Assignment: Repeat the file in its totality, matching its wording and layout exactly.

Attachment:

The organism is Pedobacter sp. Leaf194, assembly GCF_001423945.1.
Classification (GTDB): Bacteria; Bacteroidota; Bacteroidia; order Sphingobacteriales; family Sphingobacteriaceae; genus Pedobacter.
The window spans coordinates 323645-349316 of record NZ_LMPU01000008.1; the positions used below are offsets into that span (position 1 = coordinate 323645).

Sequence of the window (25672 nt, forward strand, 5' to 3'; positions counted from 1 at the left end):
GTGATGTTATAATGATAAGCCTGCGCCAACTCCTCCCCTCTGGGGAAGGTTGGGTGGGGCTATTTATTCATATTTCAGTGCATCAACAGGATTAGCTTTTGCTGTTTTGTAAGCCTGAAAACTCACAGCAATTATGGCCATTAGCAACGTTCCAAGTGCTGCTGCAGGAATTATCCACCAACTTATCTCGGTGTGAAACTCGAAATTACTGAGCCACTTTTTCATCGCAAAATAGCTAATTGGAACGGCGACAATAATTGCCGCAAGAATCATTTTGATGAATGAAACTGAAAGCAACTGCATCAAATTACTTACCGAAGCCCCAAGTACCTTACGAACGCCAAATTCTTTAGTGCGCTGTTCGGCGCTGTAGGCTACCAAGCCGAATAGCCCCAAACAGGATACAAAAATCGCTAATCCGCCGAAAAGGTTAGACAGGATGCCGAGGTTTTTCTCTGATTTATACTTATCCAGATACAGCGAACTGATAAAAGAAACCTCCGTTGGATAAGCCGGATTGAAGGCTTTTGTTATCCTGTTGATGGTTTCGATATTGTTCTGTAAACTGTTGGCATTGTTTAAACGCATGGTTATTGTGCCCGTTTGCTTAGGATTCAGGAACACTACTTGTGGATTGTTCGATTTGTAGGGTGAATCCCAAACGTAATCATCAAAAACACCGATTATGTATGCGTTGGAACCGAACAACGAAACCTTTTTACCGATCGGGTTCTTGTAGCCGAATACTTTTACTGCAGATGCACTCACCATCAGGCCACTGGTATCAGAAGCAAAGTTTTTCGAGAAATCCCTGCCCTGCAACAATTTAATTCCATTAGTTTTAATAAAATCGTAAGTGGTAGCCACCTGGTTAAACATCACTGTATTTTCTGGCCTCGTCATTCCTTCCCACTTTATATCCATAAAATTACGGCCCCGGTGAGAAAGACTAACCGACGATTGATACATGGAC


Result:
The organism is Pedobacter sp. Leaf194, assembly GCF_001423945.1.
Classification (GTDB): Bacteria; Bacteroidota; Bacteroidia; order Sphingobacteriales; family Sphingobacteriaceae; genus Pedobacter.
The window spans coordinates 323645-349316 of record NZ_LMPU01000008.1; the positions used below are offsets into that span (position 1 = coordinate 323645).

Sequence of the window (25672 nt, forward strand, 5' to 3'; positions counted from 1 at the left end):
GTGATGTTATAATGATAAGCCTGCGCCAACTCCTCCCCTCTGGGGAAGGTTGGGTGGGGCTATTTATTCATATTTCAGTGCATCAACAGGATTAGCTTTTGCTGTTTTGTAAGCCTGAAAACTCACAGCAATTATGGCCATTAGCAACGTTCCAAGTGCTGCTGCAGGAATTATCCACCAACTTATCTCGGTGTGAAACTCGAAATTACTGAGCCACTTTTTCATCGCAAAATAGCTAATTGGAACGGCGACAATAATTGCCGCAAGAATCATTTTGATGAATGAAACTGAAAGCAACTGCATCAAATTACTTACCGAAGCCCCAAGTACCTTACGAACGCCAAATTCTTTAGTGCGCTGTTCGGCGCTGTAGGCTACCAAGCCGAATAGCCCCAAACAGGATACAAAAATCGCTAATCCGCCGAAAAGGTTAGACAGGATGCCGAGGTTTTTCTCTGATTTATACTTATCCAGATACAGCGAACTGATAAAAGAAACCTCCGTTGGATAAGCCGGATTGAAGGCTTTTGTTATCCTGTTGATGGTTTCGATATTGTTCTGTAAACTGTTGGCATTGTTTAAACGCATGGTTATTGTGCCCGTTTGCTTAGGATTCAGGAACACTACTTGTGGATTGTTCGATTTGTAGGGTGAATCCCAAACGTAATCATCAAAAACACCGATTATGTATGCGTTGGAACCGAACAACGAAACCTTTTTACCGATCGGGTTCTTGTAGCCGAATACTTTTACTGCAGATGCACTCACCATCAGGCCACTGGTATCAGAAGCAAAGTTTTTCGAGAAATCCCTGCCCTGCAACAATTTAATTCCATTAGTTTTAATAAAATCGTAAGTGGTAGCCACCTGGTTAAACATCACTGTATTTTCTGGCCTCGTCATTCCTTCCCACTTTATATCCATAAAATTACGGCCCCGGTGAGAAAGACTAACCGACGATTGATACATGGAC